In recent weeks, Mr. Trump has ramped up his criticism of China, but has stopped short of blaming Chinese President Xi Jinping whom he's called a good friend.

[05:20:07]

Well, President Trump also told reporters it was not his fault people were using disinfectants improperly. (BEGIN VIDEO CLIP)

REPORTER: Now, other states, Governor Larry Hogan, specifically said they have seen a spike in people using disinfectant after your comments last week. I know you said they were sarcastic --

TRUMP: I can't imagine why. I can't imagine why. Yes.

REPORTER: Are you taking responsibility --

TRUMP: No, I don't. I can't imagine -- I can't imagine that.

(END VIDEO CLIP)

CURNOW: Remember this, when he suggested last week that ingesting disinfectants to be a cure for the coronavirus. Take a listen.

(BEGIN VIDEO CLIP)

TRUMP: Right. And I see the disinfectant knocks it out in a minute, one minute. And is there a way we can do something like that by injection inside or almost a cleaning.

(END VIDEO CLIP)

CURNOW: Well, Mr. Trump has since claimed his comments were sarcastic. But as the reporter mentioned in that exchange we just heard, Maryland Governor Larry Hogan told CNN his state is getting hundreds of calls from people asking whether injecting or ingesting disinfectants is an effective way to combat coronavirus.

And moving to Russia now. A spokesperson for the Kremlin says predicting when the country's lockdown will end is like taking a shot in the dark, arguing it's just too early to make that call. With nearly 90,000 cases nationwide, President Vladimir Putin is meeting with regional governors on Tuesday to discuss the spread of the virus.

Well, Matthew Chance joins me now live. Matthew is our Moscow correspondent, but he joins us now from a rainy London.

Matthew, hi. What do we know about what's happening in Russia? Hi.

MATTHEW CHANCE, CNN SENIOR INTERNATIONAL CORRESPONDENT: Well, hi. First of all, the past couple of minutes the Russian authorities updated their casualty toll. They raised it to 94,500 people have now confirmed as having coronavirus. It's not altogether, you know, clear how -- how much we can believe in those figures.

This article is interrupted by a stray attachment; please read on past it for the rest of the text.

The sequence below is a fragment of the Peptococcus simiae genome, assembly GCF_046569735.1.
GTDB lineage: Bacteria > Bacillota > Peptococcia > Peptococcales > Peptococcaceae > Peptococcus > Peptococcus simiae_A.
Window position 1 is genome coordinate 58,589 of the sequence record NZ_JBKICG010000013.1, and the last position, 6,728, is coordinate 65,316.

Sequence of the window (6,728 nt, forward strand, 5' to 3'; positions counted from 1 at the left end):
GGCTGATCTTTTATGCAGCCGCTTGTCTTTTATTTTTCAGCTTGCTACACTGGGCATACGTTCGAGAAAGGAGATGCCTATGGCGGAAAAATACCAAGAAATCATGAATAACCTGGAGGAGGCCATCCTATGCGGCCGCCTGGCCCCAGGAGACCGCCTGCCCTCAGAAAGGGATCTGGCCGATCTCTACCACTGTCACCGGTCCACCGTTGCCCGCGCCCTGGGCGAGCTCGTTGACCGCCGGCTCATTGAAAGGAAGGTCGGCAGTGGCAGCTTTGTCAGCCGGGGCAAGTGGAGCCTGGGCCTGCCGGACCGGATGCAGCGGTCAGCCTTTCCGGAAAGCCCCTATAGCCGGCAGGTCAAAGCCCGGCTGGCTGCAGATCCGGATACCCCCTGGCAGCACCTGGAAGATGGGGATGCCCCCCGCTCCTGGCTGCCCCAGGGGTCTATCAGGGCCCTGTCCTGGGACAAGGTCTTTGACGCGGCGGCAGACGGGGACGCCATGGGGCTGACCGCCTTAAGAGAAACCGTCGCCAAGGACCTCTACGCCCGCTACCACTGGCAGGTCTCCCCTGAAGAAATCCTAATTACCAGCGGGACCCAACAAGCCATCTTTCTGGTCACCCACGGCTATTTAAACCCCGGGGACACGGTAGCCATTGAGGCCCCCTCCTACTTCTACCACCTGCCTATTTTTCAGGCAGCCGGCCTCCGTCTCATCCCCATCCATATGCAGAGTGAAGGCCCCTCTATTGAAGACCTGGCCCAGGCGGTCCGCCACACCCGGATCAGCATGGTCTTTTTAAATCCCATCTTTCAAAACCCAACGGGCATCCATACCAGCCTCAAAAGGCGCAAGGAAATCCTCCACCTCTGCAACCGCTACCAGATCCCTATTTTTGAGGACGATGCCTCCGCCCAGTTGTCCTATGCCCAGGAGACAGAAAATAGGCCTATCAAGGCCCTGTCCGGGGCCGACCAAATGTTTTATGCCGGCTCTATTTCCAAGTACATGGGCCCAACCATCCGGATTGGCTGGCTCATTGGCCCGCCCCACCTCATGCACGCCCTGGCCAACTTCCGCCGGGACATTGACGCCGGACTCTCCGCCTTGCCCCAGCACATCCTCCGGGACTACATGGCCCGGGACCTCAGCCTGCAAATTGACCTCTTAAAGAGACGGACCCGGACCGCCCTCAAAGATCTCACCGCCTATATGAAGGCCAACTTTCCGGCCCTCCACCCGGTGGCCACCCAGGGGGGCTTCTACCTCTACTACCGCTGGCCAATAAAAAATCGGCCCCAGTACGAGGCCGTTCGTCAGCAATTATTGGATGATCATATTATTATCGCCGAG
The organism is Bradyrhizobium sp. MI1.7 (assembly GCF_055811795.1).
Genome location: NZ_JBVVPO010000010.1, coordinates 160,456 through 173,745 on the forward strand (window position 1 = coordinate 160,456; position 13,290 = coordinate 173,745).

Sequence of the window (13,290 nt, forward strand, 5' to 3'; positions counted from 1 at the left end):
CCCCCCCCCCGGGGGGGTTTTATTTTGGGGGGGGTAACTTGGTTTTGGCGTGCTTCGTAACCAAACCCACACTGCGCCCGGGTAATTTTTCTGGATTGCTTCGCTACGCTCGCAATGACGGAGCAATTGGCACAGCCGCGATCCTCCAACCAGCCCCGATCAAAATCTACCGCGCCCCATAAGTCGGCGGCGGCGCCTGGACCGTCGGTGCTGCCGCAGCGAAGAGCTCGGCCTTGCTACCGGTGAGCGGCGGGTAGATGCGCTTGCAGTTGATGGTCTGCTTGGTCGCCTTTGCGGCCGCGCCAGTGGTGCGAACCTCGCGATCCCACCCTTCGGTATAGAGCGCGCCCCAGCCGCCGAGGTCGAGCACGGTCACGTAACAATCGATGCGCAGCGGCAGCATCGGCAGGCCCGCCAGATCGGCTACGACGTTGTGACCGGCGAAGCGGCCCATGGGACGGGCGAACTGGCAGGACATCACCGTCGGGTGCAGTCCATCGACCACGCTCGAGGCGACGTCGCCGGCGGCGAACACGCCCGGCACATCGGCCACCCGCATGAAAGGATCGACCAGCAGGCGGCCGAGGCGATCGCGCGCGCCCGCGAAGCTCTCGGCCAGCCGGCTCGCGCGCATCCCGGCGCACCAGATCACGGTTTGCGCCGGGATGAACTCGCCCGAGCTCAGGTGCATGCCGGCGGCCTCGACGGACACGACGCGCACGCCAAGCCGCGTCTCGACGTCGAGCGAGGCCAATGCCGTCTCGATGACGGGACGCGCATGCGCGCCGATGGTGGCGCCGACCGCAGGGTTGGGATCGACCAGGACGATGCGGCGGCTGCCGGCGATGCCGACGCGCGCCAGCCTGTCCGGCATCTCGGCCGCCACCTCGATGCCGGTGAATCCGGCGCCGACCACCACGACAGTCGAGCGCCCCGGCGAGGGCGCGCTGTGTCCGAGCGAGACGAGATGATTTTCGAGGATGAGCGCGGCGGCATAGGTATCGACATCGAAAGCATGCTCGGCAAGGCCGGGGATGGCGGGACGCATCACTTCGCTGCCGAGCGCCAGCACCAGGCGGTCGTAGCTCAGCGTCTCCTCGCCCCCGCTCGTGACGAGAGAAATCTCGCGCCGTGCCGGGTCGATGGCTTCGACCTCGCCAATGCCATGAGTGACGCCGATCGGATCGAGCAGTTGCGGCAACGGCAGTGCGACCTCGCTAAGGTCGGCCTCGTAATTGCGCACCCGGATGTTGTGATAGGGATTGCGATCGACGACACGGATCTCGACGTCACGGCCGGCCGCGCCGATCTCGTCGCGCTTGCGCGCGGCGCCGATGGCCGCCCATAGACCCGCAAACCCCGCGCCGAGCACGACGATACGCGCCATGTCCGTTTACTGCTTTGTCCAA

And from the access in Russia, there has been a certain amount of skepticism that the Russians have gotten an accurate picture of the extent of the pandemic in their country. There's a lot to do with the testing, there's been sort of some anomalies in the number of people that have been announced as having the virus. But, I mean, there are still only 900 people in the country that are confirmed as having died of the coronavirus, which is extraordinary in a country of 140 million people. Remember, here in Britain, there are 65 million people and there are

more than 21,000 people who have been confirmed as being killed, unfortunately, because of this virus. So I think the expectation in Russia is that those figures will go much, much higher before we get a real true picture of the situation in the country.

Russians have been under tight lockdown, however, for several weeks now since the beginning of -- of the end of last month, in fact, the end of March. They were supposed to come, those measures, to an end in the next few days. The expectation is now they will be extended indefinitely. We don't know to what point.